MOLOGEN AG receives funding to develop a DNA vaccine against hepatitis B

The DNA specialists from Berlin are intensifying their work on developing innovative and improved DNA-based vaccines. This is a response to a high demand - with an interesting market potential

Berlin, GERMANY | April 6, 2010 | The Berlin based biotechnology company MOLOGEN AG has received funding for the pre-clinical development of a MIDGE®-based vaccine against hepatitis B. The project has already commenced and is being carried out jointly with Synvolux Therapeutics B. V., a company based in the Netherlands.

The project's aim is to develop a new and highly effective vaccine against infection through hepatitis B viruses. The vaccine is to be available for preventative (prophylactic) use as well as for treatment (therapeutic use). All the necessary pre-clinical studies will be carried out so that by the end of the project the vaccine will be available for testing in clinical trials.

The project is being funded by the German Federal Ministry of Education and Research, as part of the EU's EuroTrans-Bio initiative, with around 280,000 euros, which equates to a 50% share of funding. The project is to be concluded by the end of 2012.


At the end of the project the vaccine is then to undergo testing in clinical studies.

"The funding enables us to develop a further MIDGE-based vaccine product for a disease where an improved method of treatment has always been a major medical need", said Dr. Matthias Schroff, the Chief Executive Officer of MOLOGEN AG. "Within the new project we will be developing another modern DNA vaccine based on one of our key technologies to add to the vaccine against leishmaniasis in humans, which also received significant funding. As well as our expertise in combating cancer, we can now demonstrate our extensive ability in the development of DNA-based vaccines, and further expand our product pipeline."

DNA vaccine against hepatitis B viruses

The new type of vaccine is based on the MIDGE® DNA vectors from MOLOGEN and is formulated with the well tolerated SAINT transfection reagent from Synvolux, which acts as an adjuvant.

The new DNA vaccine is to increase efficacy over existing vaccines and decrease the current requirement for repeat vaccinations per person. It is to be available as a prophylactic as well as for therapeutic uses. The new vaccine enables a reduction in vaccine costs as well as making the implementation of vaccine programs easier.

About hepatitis B

Hepatitis B is a serious disease of the liver following infection from hepatitis B viruses. Globally there are around 2 billion infected people of which around 350 million suffer from chronic hepatitis B.

In approximately 90% of cases the infection is acute and heals within two to six weeks. Around two thirds of all those infected with hepatitis B present no clinical symptoms. Serious cases can lead to acute liver tissue damage as well as blood coagulation disorders and brain damage.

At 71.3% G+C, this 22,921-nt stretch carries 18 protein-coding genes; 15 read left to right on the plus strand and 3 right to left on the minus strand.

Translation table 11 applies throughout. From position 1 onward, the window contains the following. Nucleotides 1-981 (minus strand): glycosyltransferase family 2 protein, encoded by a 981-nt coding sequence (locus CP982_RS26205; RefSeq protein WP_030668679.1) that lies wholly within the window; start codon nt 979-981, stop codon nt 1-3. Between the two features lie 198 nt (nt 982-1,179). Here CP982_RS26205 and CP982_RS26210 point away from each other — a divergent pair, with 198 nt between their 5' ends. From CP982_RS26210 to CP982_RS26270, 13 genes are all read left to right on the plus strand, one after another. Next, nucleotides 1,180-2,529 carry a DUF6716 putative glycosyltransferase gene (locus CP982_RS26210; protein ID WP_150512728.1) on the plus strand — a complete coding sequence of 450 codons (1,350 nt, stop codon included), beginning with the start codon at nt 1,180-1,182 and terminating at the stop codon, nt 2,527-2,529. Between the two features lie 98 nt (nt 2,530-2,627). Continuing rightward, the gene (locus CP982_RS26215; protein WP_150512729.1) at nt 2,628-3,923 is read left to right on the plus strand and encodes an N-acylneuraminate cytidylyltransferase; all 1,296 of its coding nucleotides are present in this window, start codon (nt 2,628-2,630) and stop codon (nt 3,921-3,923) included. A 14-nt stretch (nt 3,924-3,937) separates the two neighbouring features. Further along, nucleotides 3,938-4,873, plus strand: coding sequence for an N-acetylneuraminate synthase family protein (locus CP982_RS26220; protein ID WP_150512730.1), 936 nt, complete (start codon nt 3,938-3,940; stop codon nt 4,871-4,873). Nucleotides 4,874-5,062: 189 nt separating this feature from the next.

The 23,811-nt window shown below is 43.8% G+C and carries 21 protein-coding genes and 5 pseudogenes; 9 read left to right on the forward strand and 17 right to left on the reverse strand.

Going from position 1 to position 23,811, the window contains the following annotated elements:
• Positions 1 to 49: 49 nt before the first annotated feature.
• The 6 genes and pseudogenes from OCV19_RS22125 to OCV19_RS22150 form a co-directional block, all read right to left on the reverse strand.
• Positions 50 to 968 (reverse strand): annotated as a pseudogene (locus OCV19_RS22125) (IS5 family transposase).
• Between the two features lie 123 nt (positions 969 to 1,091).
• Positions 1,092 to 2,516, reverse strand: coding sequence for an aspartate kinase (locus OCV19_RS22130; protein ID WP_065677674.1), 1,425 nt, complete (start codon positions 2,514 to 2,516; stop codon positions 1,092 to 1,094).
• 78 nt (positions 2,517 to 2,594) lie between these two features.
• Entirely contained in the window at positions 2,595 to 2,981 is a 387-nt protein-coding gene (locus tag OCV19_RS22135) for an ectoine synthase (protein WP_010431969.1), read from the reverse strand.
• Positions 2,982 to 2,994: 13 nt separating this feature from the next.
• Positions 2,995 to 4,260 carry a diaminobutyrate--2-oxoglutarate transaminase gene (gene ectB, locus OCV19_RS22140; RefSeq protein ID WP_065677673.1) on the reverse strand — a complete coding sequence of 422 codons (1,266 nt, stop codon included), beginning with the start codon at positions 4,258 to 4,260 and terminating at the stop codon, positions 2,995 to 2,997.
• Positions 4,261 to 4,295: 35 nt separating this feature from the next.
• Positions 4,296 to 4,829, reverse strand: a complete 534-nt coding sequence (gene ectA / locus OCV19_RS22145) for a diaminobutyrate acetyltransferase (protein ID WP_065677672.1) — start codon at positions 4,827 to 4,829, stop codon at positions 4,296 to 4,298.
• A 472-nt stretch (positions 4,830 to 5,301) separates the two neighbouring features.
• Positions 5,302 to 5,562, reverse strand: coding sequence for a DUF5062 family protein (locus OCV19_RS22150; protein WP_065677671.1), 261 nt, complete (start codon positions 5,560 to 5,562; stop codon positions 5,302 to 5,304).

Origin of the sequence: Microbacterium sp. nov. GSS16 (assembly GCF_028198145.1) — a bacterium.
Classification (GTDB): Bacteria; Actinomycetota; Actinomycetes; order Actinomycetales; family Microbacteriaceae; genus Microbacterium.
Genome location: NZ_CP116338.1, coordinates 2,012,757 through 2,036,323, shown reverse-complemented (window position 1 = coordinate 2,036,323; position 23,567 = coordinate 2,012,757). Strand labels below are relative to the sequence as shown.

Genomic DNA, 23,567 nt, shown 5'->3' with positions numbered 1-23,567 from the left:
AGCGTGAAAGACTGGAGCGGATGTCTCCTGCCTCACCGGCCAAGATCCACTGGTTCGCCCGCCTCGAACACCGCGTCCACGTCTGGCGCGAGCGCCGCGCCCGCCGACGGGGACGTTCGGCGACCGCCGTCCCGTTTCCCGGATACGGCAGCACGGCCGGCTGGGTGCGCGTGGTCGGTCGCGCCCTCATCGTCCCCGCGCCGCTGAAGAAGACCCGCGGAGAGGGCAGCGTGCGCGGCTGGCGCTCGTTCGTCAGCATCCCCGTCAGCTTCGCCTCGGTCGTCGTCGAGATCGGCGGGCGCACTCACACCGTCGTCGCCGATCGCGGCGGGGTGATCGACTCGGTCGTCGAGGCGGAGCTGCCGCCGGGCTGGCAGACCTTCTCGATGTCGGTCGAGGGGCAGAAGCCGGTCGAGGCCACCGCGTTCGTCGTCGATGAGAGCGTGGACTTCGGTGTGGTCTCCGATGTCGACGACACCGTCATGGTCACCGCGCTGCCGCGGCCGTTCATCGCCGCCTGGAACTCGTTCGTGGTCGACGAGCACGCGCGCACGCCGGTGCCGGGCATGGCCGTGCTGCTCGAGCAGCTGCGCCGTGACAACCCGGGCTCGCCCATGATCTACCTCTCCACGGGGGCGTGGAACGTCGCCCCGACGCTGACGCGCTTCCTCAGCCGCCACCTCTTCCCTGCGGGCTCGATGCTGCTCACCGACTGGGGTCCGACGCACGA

Around 10% of infections develop into chronic disease. This can have serious consequences such as liver cirrhosis or cancer of the liver. The younger the infected person, the more likely the development of a chronic disease. Therefore in most countries there is a public vaccination program for newborns and young children.

Although there are already many approved vaccinations available, there is still demand for new types of hepatitis B vaccinations. These are intended to provide, for example, single dosage immunization (up to now three vaccinations are usually required) as well as being suitable for therapeutic purposes.

MIDGE® DNA vectors

MOLOGEN MIDGE® vectors are an excellent platform on which to develop well tolerated DNA-based vaccines. In contrast to other DNA vectors (plasmids, viruses), the MIDGE® vector contains only the required information for the actual action. It is free of any undesirable structures that are only useful within the manufacturing process. MIDGE® vectors are around 50-80% smaller than current plasmid-based DNA vectors and even considerably smaller than viral vectors.

MIDGE® vectors are non-toxic and non-inflammatory even when administered in dosages that far exceed what is clinically relevant. MIDGE® vectors do not trigger immune reactions and, more importantly, the vector is not integrated into the patient’s genetic make-up. MIDGE® vectors therefore provide a safe and efficient prophylactic or therapeutic gene expression.

MIDGE® vectors from MOLOGEN thus overcome the efficacy and safety disadvantages of other gene transfer and expression systems.


MOLOGEN AG, a biopharmaceutical com-pany based in Berlin, specializes in the research and development of innovative medicines based on DNA structures. Activities focus on product developments for the treatment of cancer and vaccines for serious infections.

MOLOGEN was founded in 1998 and is among the few biotechnology companies in the world with well-tolerated, DNA-based cancer treatment in the clinical development stage.


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